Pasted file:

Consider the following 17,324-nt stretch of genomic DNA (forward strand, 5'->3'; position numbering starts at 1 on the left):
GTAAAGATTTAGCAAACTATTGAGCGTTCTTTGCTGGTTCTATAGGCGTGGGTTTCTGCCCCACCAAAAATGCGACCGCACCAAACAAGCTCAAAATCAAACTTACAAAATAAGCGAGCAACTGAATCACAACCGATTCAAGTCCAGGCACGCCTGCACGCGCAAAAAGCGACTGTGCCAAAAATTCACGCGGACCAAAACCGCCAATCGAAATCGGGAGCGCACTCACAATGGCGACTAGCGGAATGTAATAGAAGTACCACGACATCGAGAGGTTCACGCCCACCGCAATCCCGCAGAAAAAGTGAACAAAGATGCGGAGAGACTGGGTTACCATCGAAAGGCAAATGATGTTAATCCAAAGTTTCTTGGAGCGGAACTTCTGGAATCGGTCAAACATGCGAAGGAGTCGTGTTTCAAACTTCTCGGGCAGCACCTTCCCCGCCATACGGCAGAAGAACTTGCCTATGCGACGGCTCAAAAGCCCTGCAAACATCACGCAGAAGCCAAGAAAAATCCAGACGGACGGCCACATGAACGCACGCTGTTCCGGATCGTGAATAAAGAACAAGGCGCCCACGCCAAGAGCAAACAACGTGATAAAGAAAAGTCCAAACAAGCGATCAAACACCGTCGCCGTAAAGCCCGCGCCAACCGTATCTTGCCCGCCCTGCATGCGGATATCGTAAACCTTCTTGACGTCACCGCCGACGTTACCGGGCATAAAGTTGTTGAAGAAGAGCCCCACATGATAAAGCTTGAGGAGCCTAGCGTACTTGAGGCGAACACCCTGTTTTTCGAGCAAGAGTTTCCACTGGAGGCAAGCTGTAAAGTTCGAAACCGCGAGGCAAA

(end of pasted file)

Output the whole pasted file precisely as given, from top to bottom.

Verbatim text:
Consider the following 17,324-nt stretch of genomic DNA (forward strand, 5'->3'; position numbering starts at 1 on the left):
GTAAAGATTTAGCAAACTATTGAGCGTTCTTTGCTGGTTCTATAGGCGTGGGTTTCTGCCCCACCAAAAATGCGACCGCACCAAACAAGCTCAAAATCAAACTTACAAAATAAGCGAGCAACTGAATCACAACCGATTCAAGTCCAGGCACGCCTGCACGCGCAAAAAGCGACTGTGCCAAAAATTCACGCGGACCAAAACCGCCAATCGAAATCGGGAGCGCACTCACAATGGCGACTAGCGGAATGTAATAGAAGTACCACGACATCGAGAGGTTCACGCCCACCGCAATCCCGCAGAAAAAGTGAACAAAGATGCGGAGAGACTGGGTTACCATCGAAAGGCAAATGATGTTAATCCAAAGTTTCTTGGAGCGGAACTTCTGGAATCGGTCAAACATGCGAAGGAGTCGTGTTTCAAACTTCTCGGGCAGCACCTTCCCCGCCATACGGCAGAAGAACTTGCCTATGCGACGGCTCAAAAGCCCTGCAAACATCACGCAGAAGCCAAGAAAAATCCAGACGGACGGCCACATGAACGCACGCTGTTCCGGATCGTGAATAAAGAACAAGGCGCCCACGCCAAGAGCAAACAACGTGATAAAGAAAAGTCCAAACAAGCGATCAAACACCGTCGCCGTAAAGCCCGCGCCAACCGTATCTTGCCCGCCCTGCATGCGGATATCGTAAACCTTCTTGACGTCACCGCCGACGTTACCGGGCATAAAGTTGTTGAAGAAGAGCCCCACATGATAAAGCTTGAGGAGCCTAGCGTACTTGAGGCGAACACCCTGTTTTTCGAGCAAGAGTTTCCACTGGAGGCAAGCTGTAAAGTTCGAAACCGCGAGGCAAA